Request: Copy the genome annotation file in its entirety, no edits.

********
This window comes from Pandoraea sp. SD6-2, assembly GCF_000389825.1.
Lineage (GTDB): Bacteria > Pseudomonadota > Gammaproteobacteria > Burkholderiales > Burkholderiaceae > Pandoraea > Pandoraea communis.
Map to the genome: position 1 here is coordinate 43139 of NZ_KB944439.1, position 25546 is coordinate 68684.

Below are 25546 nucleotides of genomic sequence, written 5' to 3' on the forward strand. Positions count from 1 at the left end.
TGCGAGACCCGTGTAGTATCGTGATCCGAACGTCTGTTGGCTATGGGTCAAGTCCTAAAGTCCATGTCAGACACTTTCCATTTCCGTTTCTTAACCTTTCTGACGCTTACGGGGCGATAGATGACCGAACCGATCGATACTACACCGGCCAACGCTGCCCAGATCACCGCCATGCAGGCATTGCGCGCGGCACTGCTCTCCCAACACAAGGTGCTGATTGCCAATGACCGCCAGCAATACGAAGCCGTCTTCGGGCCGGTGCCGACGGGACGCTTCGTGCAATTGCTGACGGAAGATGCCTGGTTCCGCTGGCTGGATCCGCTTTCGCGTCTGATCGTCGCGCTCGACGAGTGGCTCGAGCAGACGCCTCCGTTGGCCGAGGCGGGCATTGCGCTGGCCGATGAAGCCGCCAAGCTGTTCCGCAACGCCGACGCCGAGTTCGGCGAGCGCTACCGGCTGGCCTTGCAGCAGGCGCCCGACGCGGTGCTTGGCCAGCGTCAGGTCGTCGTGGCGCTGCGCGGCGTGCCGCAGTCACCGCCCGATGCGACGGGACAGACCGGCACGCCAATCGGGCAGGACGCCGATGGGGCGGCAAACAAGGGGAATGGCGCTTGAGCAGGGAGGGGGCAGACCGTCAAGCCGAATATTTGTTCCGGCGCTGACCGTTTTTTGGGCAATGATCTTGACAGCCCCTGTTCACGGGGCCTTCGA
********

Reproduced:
This window comes from Pandoraea sp. SD6-2, assembly GCF_000389825.1.
Lineage (GTDB): Bacteria > Pseudomonadota > Gammaproteobacteria > Burkholderiales > Burkholderiaceae > Pandoraea > Pandoraea communis.
Map to the genome: position 1 here is coordinate 43139 of NZ_KB944439.1, position 25546 is coordinate 68684.

Below are 25546 nucleotides of genomic sequence, written 5' to 3' on the forward strand. Positions count from 1 at the left end.
TGCGAGACCCGTGTAGTATCGTGATCCGAACGTCTGTTGGCTATGGGTCAAGTCCTAAAGTCCATGTCAGACACTTTCCATTTCCGTTTCTTAACCTTTCTGACGCTTACGGGGCGATAGATGACCGAACCGATCGATACTACACCGGCCAACGCTGCCCAGATCACCGCCATGCAGGCATTGCGCGCGGCACTGCTCTCCCAACACAAGGTGCTGATTGCCAATGACCGCCAGCAATACGAAGCCGTCTTCGGGCCGGTGCCGACGGGACGCTTCGTGCAATTGCTGACGGAAGATGCCTGGTTCCGCTGGCTGGATCCGCTTTCGCGTCTGATCGTCGCGCTCGACGAGTGGCTCGAGCAGACGCCTCCGTTGGCCGAGGCGGGCATTGCGCTGGCCGATGAAGCCGCCAAGCTGTTCCGCAACGCCGACGCCGAGTTCGGCGAGCGCTACCGGCTGGCCTTGCAGCAGGCGCCCGACGCGGTGCTTGGCCAGCGTCAGGTCGTCGTGGCGCTGCGCGGCGTGCCGCAGTCACCGCCCGATGCGACGGGACAGACCGGCACGCCAATCGGGCAGGACGCCGATGGGGCGGCAAACAAGGGGAATGGCGCTTGAGCAGGGAGGGGGCAGACCGTCAAGCCGAATATTTGTTCCGGCGCTGACCGTTTTTTGGGCAATGATCTTGACAGCCCCTGTTCACGGGGCCTTCGA